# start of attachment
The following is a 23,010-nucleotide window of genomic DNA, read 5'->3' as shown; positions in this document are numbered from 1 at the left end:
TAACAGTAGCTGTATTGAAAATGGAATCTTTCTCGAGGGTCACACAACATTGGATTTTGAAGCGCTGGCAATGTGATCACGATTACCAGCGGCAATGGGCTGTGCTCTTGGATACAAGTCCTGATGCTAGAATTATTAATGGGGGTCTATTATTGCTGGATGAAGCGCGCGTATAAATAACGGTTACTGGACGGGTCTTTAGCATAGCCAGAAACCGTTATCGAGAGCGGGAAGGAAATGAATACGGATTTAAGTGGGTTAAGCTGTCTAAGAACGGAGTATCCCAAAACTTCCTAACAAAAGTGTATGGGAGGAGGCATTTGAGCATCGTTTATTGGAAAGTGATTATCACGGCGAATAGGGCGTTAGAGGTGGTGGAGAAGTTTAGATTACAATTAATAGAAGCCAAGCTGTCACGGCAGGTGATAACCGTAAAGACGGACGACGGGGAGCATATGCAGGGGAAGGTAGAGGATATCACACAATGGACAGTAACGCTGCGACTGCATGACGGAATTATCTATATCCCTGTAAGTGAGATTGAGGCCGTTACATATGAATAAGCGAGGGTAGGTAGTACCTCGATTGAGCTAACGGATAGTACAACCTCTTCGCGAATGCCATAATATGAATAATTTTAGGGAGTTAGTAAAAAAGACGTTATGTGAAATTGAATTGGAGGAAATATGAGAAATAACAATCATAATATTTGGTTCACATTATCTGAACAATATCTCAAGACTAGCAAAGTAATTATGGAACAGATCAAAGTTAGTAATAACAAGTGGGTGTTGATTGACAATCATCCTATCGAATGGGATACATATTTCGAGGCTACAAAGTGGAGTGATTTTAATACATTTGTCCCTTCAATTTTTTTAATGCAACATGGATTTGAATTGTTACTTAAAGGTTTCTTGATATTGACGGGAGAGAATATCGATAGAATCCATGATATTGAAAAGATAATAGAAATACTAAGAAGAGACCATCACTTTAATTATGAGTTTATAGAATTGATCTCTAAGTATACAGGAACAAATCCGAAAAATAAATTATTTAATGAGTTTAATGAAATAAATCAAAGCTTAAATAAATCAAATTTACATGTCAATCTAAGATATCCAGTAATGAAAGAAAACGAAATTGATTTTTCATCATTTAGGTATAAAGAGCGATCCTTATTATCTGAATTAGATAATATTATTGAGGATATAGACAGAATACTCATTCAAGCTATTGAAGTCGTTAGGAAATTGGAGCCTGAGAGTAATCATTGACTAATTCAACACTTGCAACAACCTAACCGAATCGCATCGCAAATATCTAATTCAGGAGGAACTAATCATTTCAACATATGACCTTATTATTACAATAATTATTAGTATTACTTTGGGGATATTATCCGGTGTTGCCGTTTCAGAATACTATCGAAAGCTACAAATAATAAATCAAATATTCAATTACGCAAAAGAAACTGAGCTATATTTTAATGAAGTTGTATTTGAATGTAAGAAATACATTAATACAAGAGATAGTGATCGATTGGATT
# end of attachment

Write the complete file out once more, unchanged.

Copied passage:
The following is a 23,010-nucleotide window of genomic DNA, read 5'->3' as shown; positions in this document are numbered from 1 at the left end:
TAACAGTAGCTGTATTGAAAATGGAATCTTTCTCGAGGGTCACACAACATTGGATTTTGAAGCGCTGGCAATGTGATCACGATTACCAGCGGCAATGGGCTGTGCTCTTGGATACAAGTCCTGATGCTAGAATTATTAATGGGGGTCTATTATTGCTGGATGAAGCGCGCGTATAAATAACGGTTACTGGACGGGTCTTTAGCATAGCCAGAAACCGTTATCGAGAGCGGGAAGGAAATGAATACGGATTTAAGTGGGTTAAGCTGTCTAAGAACGGAGTATCCCAAAACTTCCTAACAAAAGTGTATGGGAGGAGGCATTTGAGCATCGTTTATTGGAAAGTGATTATCACGGCGAATAGGGCGTTAGAGGTGGTGGAGAAGTTTAGATTACAATTAATAGAAGCCAAGCTGTCACGGCAGGTGATAACCGTAAAGACGGACGACGGGGAGCATATGCAGGGGAAGGTAGAGGATATCACACAATGGACAGTAACGCTGCGACTGCATGACGGAATTATCTATATCCCTGTAAGTGAGATTGAGGCCGTTACATATGAATAAGCGAGGGTAGGTAGTACCTCGATTGAGCTAACGGATAGTACAACCTCTTCGCGAATGCCATAATATGAATAATTTTAGGGAGTTAGTAAAAAAGACGTTATGTGAAATTGAATTGGAGGAAATATGAGAAATAACAATCATAATATTTGGTTCACATTATCTGAACAATATCTCAAGACTAGCAAAGTAATTATGGAACAGATCAAAGTTAGTAATAACAAGTGGGTGTTGATTGACAATCATCCTATCGAATGGGATACATATTTCGAGGCTACAAAGTGGAGTGATTTTAATACATTTGTCCCTTCAATTTTTTTAATGCAACATGGATTTGAATTGTTACTTAAAGGTTTCTTGATATTGACGGGAGAGAATATCGATAGAATCCATGATATTGAAAAGATAATAGAAATACTAAGAAGAGACCATCACTTTAATTATGAGTTTATAGAATTGATCTCTAAGTATACAGGAACAAATCCGAAAAATAAATTATTTAATGAGTTTAATGAAATAAATCAAAGCTTAAATAAATCAAATTTACATGTCAATCTAAGATATCCAGTAATGAAAGAAAACGAAATTGATTTTTCATCATTTAGGTATAAAGAGCGATCCTTATTATCTGAATTAGATAATATTATTGAGGATATAGACAGAATACTCATTCAAGCTATTGAAGTCGTTAGGAAATTGGAGCCTGAGAGTAATCATTGACTAATTCAACACTTGCAACAACCTAACCGAATCGCATCGCAAATATCTAATTCAGGAGGAACTAATCATTTCAACATATGACCTTATTATTACAATAATTATTAGTATTACTTTGGGGATATTATCCGGTGTTGCCGTTTCAGAATACTATCGAAAGCTACAAATAATAAATCAAATATTCAATTACGCAAAAGAAACTGAGCTATATTTTAATGAAGTTGTATTTGAATGTAAGAAATACATTAATACAAGAGATAGTGATCGATTGGATT